In another life, I was a dork for anime. I attended Baltimore’s Otakon annually. I watched a lot of shows about dudes with funny hair and girls with ridiculously heaving bosoms. It was a good life. While I don’t watch that style of storytelling much anymore – still got the complete Trigun and Cowboy Bebop collections though – I’ve held on to soundtracks from some of my favorite works. Akira is probably one of the oldest animes you can reasonably expect every otaku to love – yeah, there’s Dragon Ball and Gundam – but Akira is more critically acclaimed and better animated. I pretty much bought the soundtrack because I enjoy the film, even though the music had never stood out for me.
I was struck by how percussive and experimental Geinoh Yamashirogumi’s compositions sounded – this music was much more intense than I had realized. The next time I watched the movie, it was like a whole new experience. There is nothing else in my music collection quite like this album. It’s not quite orchestral, not quite traditional, not quite rock. But man is it awesome.
Verdict: Keep. Also, consider buying Akira again…
I’d say I own all of the essential Alk3 albums and none of the clunkers. The Asian Man material – Goddamnit, Maybe I’ll Catch Fire, Alkaline Trio – are all perfect collections of quasi-gothic Chicago pop-punk songs about failure. Failure with significant others. Failure in the work force. Failure at sobriety. I associate Fire with Philadelphia – walking back from parties at the Drewber St. house, sitting through construction on Broad – but all three sum up where I’m at right now. The hits start to dilute circa From Here to Infirmary, but that album packs enough good songs to justify owning it, even though it is a bit of a comedown after the Asian Man years. Remains, the group’s second rarities compilation after Alkaline Trio, collects some of the best Alk3 songs of all time (“Jaked on Green Beers,” “Queen of Pain,” “Warbrain,” and their cover of Berlin’s “Metro”). I don’t need the later years.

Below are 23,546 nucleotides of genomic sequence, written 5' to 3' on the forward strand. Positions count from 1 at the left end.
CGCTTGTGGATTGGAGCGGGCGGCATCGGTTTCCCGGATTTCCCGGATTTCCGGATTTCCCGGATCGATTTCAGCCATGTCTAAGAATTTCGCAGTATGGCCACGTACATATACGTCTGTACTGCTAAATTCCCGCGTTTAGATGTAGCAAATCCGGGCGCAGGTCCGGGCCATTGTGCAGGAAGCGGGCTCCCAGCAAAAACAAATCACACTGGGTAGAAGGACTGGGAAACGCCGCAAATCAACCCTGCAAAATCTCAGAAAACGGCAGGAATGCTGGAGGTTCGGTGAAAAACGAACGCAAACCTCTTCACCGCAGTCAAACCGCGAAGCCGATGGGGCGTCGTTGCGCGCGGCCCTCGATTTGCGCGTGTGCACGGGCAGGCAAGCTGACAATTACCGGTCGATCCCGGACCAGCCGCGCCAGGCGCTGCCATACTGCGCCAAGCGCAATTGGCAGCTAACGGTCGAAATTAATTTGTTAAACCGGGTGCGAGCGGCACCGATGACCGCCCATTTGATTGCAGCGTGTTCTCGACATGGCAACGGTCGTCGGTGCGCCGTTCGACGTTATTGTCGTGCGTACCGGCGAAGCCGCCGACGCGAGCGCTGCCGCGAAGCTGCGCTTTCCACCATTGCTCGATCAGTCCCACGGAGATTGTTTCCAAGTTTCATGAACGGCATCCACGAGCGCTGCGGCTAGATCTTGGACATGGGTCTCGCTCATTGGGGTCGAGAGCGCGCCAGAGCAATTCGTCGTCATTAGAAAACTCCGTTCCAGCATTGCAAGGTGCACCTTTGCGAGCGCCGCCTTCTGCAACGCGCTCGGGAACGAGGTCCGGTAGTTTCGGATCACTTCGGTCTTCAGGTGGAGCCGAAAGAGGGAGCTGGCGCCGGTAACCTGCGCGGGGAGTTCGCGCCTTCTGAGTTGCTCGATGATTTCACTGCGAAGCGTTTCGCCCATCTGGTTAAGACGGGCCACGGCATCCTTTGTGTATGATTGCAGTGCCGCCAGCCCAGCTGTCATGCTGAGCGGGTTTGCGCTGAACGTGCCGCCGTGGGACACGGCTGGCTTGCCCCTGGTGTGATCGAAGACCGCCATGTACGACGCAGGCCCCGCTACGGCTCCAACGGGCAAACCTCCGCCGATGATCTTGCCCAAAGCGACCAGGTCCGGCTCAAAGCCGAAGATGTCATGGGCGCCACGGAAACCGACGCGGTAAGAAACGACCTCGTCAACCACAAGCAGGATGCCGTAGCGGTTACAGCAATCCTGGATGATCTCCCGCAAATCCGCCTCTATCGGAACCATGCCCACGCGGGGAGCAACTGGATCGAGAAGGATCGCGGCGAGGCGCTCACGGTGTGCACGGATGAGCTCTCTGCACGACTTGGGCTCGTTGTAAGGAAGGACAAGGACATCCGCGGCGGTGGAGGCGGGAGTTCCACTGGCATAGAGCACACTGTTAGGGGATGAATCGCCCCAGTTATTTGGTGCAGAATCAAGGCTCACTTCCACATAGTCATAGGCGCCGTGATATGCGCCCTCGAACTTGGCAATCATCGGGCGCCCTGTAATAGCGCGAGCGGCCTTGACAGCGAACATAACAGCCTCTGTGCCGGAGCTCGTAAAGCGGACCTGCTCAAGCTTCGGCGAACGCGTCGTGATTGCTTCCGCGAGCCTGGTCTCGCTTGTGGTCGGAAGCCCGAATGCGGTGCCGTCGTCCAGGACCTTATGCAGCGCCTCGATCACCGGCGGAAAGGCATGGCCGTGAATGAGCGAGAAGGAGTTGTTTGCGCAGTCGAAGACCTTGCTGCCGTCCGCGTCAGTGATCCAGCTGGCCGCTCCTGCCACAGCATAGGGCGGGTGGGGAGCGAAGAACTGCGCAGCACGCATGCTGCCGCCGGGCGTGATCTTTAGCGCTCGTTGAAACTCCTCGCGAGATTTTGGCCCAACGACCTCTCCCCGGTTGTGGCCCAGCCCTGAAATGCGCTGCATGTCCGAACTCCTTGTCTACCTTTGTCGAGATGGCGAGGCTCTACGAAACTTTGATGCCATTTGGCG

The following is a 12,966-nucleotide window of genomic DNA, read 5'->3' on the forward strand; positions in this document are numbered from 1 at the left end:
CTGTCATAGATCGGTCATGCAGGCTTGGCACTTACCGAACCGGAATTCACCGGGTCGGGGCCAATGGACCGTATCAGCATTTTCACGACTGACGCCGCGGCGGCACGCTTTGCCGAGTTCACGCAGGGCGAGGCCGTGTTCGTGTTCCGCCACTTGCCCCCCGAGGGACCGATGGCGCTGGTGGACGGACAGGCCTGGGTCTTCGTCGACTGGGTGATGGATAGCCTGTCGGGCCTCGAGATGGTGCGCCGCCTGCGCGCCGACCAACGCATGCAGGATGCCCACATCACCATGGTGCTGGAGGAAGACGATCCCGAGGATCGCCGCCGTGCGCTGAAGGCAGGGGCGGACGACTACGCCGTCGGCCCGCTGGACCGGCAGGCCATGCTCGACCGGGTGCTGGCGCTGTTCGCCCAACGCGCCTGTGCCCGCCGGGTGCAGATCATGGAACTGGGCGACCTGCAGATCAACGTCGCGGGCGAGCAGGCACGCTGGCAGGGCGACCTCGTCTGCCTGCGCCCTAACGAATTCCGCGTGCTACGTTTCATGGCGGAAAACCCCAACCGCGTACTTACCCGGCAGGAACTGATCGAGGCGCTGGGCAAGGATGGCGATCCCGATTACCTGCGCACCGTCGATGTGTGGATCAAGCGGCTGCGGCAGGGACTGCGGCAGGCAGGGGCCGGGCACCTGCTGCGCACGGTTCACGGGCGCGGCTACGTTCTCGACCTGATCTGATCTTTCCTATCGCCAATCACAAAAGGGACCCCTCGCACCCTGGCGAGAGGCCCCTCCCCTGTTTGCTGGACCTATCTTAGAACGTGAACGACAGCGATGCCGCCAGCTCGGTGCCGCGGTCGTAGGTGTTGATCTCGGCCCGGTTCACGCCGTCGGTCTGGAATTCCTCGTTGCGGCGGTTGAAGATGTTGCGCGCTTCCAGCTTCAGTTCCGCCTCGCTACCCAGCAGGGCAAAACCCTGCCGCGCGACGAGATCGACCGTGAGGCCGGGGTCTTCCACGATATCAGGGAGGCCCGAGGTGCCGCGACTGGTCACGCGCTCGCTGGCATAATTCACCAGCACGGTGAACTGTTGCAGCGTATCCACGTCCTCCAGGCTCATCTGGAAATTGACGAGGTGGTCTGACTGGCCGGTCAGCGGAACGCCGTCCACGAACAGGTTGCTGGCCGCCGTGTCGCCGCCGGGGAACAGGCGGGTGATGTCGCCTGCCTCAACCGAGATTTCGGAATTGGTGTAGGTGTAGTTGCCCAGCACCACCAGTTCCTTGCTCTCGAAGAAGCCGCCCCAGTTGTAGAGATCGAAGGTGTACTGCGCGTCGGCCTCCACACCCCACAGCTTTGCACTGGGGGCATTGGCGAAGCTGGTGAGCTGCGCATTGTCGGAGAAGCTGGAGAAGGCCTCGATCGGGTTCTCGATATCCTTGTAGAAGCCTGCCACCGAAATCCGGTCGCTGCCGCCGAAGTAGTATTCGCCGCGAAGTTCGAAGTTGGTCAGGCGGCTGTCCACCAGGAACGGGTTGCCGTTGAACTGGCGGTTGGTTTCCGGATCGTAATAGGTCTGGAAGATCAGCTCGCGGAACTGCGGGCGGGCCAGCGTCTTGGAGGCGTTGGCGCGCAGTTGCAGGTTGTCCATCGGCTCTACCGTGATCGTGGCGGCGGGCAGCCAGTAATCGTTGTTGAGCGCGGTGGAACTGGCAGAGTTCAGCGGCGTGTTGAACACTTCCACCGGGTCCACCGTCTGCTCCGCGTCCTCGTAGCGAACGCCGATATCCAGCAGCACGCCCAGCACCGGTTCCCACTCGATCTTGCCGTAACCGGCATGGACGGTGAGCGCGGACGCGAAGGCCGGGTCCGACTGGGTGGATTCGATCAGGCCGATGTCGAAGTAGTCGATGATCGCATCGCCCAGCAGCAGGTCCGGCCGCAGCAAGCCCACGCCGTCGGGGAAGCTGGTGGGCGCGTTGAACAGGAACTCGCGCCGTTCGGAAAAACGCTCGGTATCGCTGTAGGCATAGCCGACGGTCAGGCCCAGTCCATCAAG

Oof, I still love Allister after all these years, but there’s a slight drop off in quality going from a Chicago punk band like Alkaline Trio to their neighbors in Allister. I still get stoked on their first two albums, though. Dead Ends and Girlfriends is an exuberant burst of sugary pop punk in the vein of Ramones and Mr. T Experience. It’s a little immature in spots – is “Jacob Thinks I’m Gay” homophobic? – but it’s a record I’ve played so many times that I can’t stop now. Plus, that cover of the Fraggle Rock theme is bitchin’. After a line-up change, the band got a lot sleaker for LP #2, Last Stop Suburbia. It’s a little uneven – frontman Tim Rogner’s songs get kinda repetitive after a while – but it also boasts amazing anthems like “Stuck” and “Somewhere on Fullerton” I was fully ready to sell Before the Blackout – released after another personnel change – but it’s a solid pop rock collection. Not nearly as good as the other records, but it’s become a major guilty pleasure for me.
I thought A Piano would be all the Tori Amos I needed. I was wrong. Within a year, Amos dropped one of the best albums of her career, the sprawling American Doll Posse. That record saw Tori sprinkle in a few political bon mots in between sexy techno jams and hard rockers. She even tried her hand a country crossover hit with “Big Wheel.” Her 2009 follow-up, Abnormally Attracted to Sin, was a less successful double album. This could have been a really good 10-song cycle, but every ominous number like “Give” or Zeppelin-esque rocker like “Strong Black Vine,” there are nonsensical, wishwashy songs like “Flavor” or “Lady in Blue” to dilute the mix. More successful is Strange Little Girls, a rather ambient collection of covers from 2000. “Bonnie and Clyde ’ 97” is the creepiest, but “Strange Little Girls” and “Real Mean” are both pretty catchy. And that slowed down cover of Slayer’s “Reign in Blood” is pretty great. My girlfriend has made it her mission to buy me every Tori album, and while that’s worked out pretty well with, say, From the Choirgirl Hotel, I’m not that keen on Little Earthquakes. I love the songs, but I prefer the sequencing and mixes selected for the first disc of A Piano. It sounds better/cleaner, and it comes with B-side “Take to the Sky (Russia).” Plus, I’m just kind of used to the album opening with “Leather.” Now there’s a sexy party jam.
Verdict: Keep, but I’m gonna edit down Abnormally Attracted to Sin. And there’s really no point in uploading Little Earthquakes.
NEXT TIME: A is for... punk rock side projects, ska superheroes, and the second best hardcore band to come out of Virginia.